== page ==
Contradictions in the ban on marijuana


We lived during an interesting time, to say the least. There are a lot of reasons one could have for making a claim like the one I just did but there’s one, in particular, that I am referring to today. We live in a country, in a world where attitudes about marijuana have long since been, very negative. Marijuana has been vilified in the United States since even before the prohibition of alcohol and of there’s anything that we learned from that, it’s that people are going todo what they want to do and unless you want to drive the trade and sale of it underground, then you better consider legalizing it so that you can regulate and control it to a certain degree. Perhaps if you didn’t have to worry about going to jail if you grew a little weed, then there’d be less people in prison because of it and we wouldn’t be encouraging all the violent drug cartels to take any and all risks necessary, to get their product across the border to customers in America who demand it. Marijuana was just like anything else, from a free-market standpoint, and it is just as susceptible to the laws of economics as anything else. The demand creates the supply and then supply chains are created in order to transport the supply to wherever the demand happens to be. If the more narrow the supply chain, the better the profits for the supplier but the more chains that are opened up, the more competition there is and thus, prices are likely to drop over time as the market becomes more saturated with product. My point is, if we saturate our own market with our own product then the cartels are naturally going to get squeezed out of business, just like a mom and pop shop might when a Walmart opens up right next to them.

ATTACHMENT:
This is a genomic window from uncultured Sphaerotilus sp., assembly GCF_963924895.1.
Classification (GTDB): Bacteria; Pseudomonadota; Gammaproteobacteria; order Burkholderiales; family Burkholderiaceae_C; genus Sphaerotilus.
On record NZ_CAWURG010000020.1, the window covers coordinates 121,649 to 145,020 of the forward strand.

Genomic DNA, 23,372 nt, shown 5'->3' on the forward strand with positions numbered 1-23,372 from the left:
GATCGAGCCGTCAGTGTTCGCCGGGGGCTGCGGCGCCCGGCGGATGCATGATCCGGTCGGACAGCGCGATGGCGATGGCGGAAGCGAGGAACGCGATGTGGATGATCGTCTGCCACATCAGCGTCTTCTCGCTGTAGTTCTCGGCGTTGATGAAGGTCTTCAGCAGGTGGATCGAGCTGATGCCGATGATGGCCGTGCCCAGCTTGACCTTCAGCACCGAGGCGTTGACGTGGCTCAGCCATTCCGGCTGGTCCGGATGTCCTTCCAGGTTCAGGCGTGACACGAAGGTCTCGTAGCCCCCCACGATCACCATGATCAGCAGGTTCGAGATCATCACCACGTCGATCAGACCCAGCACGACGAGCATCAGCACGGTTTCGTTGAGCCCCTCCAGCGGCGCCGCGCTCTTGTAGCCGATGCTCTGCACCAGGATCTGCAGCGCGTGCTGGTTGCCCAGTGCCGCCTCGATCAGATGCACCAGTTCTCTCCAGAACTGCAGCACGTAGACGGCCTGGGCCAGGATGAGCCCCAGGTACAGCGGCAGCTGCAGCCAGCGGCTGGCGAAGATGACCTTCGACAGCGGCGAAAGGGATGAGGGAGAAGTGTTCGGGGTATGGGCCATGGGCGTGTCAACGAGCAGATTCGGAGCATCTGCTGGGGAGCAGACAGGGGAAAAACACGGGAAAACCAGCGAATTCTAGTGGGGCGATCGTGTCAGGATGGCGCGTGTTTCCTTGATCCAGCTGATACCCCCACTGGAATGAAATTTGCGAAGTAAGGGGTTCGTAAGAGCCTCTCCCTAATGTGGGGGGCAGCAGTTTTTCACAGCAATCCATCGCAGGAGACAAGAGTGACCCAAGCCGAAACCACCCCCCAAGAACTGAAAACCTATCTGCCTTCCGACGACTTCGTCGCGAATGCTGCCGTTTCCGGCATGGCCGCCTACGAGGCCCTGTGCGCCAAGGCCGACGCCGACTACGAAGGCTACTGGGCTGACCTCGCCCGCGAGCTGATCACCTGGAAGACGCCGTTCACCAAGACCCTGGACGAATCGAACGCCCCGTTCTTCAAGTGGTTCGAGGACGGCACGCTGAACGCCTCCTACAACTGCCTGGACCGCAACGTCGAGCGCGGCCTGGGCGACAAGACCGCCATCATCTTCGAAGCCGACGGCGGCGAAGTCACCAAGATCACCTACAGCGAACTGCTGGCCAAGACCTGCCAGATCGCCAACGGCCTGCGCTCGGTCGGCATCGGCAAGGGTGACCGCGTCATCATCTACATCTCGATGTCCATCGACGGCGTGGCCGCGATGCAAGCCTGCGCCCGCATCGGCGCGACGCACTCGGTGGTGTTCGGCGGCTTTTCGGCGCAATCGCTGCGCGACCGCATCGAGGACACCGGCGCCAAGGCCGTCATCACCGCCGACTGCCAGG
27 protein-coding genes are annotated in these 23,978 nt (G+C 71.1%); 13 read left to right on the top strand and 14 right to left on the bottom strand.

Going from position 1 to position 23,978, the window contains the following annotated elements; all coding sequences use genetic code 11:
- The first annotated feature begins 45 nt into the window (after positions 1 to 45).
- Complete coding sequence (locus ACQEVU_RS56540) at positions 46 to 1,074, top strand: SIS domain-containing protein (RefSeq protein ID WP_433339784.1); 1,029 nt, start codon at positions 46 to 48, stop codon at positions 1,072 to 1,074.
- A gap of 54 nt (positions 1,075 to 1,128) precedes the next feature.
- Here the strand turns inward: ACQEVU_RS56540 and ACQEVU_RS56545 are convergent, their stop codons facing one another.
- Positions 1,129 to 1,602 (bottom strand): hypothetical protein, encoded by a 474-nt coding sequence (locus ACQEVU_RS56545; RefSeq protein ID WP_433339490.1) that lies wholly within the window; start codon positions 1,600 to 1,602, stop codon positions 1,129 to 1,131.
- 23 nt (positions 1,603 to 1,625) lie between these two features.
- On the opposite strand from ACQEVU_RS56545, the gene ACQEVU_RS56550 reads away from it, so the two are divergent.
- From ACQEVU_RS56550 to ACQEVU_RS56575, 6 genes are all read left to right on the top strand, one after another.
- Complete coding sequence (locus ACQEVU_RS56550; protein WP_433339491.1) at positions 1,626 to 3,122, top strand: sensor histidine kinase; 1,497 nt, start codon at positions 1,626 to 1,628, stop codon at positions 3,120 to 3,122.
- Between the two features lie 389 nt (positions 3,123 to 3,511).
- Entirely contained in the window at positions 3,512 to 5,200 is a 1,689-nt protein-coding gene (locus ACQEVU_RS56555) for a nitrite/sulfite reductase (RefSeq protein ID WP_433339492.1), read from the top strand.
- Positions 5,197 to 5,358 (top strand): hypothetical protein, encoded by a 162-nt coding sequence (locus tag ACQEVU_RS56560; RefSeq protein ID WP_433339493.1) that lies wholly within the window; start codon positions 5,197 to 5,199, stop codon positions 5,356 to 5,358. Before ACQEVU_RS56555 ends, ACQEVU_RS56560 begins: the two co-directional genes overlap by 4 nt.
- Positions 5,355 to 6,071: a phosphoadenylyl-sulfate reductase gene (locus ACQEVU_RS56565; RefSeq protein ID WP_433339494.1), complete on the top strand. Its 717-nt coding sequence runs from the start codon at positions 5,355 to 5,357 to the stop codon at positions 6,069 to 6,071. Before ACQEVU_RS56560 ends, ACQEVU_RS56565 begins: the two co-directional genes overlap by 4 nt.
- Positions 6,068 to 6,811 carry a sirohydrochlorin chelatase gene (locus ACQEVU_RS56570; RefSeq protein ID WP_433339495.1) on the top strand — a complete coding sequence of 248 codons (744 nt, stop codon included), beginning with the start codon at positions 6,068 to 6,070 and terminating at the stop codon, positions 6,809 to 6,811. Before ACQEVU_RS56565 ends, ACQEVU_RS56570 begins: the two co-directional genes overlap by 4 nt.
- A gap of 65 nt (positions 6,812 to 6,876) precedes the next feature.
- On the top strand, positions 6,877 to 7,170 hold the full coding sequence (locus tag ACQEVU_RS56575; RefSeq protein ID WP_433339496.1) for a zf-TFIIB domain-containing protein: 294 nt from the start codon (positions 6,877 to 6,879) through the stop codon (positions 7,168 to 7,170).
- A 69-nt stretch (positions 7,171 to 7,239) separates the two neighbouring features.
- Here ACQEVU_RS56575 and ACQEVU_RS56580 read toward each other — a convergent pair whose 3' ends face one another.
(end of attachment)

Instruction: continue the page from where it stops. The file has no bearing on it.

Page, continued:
Finally, people were beginning to see that the war on drugs wasn’t a very effectively fought one, nor did it really make all that much sense. We don’t have to legalize everything but if organized crime in America began because of prohibition, then why would we think that forcing something as popular as marijuana underground would create anything different during this day-in-age? Attitudes are changing about marijuana in states like California, Colorado and Washington, they were setting the standard for legalization practices and were regulating the industry by requiring mandatory THC testing for edibles and concentrates. In fact, cannabis testing has become an industry in itself, many labs are cropping up that are able to help the medical and retail dispensaries measure the marijuana potency of their product. Hash, a form of concentrated marijuana was originally very popular in Europe, where it was often smoked with tobacco and became commonly know as, a splif. Hash has begun to make waves in America as it gains more popularity, a lot of people prefer to smoke this concentrated form of marijuana because it’s more potent/and or is healthier than smoking the marijuana flower because it contains little to no biological plant matter.

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